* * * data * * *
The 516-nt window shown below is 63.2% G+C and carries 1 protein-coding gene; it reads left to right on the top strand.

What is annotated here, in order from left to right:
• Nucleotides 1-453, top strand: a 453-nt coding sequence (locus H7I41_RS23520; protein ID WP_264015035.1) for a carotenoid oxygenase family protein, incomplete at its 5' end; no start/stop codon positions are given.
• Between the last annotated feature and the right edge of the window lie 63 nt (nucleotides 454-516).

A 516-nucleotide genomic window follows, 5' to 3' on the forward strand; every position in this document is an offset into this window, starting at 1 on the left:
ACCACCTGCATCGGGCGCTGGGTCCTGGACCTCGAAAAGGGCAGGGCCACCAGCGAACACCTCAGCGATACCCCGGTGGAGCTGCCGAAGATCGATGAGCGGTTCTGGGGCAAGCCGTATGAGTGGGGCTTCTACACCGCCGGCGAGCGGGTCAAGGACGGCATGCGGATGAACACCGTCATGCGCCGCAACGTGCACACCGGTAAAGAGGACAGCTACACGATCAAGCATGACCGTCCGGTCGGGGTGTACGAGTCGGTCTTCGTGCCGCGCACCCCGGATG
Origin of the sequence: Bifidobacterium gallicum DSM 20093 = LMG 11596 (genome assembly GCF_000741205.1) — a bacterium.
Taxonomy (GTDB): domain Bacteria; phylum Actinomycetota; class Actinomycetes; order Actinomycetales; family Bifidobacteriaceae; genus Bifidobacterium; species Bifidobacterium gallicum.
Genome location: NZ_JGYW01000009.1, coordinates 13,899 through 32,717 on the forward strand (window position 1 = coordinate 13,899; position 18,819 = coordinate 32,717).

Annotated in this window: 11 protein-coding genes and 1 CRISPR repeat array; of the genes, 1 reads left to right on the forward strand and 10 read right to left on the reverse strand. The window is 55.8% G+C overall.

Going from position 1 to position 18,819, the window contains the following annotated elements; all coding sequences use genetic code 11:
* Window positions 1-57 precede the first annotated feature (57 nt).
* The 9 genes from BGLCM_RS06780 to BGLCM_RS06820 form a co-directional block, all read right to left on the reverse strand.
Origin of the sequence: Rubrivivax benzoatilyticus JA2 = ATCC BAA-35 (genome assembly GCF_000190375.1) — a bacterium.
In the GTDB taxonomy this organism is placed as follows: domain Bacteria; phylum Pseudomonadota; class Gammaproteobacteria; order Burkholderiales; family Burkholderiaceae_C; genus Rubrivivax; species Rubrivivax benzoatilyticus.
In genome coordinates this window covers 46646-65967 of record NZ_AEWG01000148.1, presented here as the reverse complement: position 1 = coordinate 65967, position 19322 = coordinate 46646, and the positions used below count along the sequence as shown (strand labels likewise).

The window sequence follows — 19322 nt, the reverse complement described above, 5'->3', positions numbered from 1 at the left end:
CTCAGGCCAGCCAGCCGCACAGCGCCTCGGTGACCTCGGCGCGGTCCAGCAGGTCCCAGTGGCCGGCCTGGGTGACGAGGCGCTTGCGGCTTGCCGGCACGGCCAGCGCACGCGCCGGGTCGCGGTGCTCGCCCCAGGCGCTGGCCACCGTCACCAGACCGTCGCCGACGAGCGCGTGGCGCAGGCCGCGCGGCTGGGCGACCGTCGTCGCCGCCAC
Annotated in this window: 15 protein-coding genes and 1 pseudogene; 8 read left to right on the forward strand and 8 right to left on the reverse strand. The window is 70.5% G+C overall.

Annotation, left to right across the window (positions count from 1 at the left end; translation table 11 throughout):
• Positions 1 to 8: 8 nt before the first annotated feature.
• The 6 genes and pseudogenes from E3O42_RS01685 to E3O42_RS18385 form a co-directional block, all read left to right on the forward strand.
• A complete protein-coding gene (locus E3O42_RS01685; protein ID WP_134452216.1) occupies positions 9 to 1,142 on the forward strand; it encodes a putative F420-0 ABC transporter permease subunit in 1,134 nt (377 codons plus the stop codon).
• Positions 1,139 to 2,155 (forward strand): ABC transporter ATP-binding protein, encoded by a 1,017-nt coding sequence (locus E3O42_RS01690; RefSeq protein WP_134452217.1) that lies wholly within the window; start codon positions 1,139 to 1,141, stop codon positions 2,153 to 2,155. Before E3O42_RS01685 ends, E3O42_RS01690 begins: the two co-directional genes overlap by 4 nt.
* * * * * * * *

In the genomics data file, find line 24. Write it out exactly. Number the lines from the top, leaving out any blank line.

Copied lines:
• Positions 1,139 to 2,155 (forward strand): ABC transporter ATP-binding protein, encoded by a 1,017-nt coding sequence (locus E3O42_RS01690; RefSeq protein WP_134452217.1) that lies wholly within the window; start codon positions 1,139 to 1,141, stop codon positions 2,153 to 2,155. Before E3O42_RS01685 ends, E3O42_RS01690 begins: the two co-directional genes overlap by 4 nt.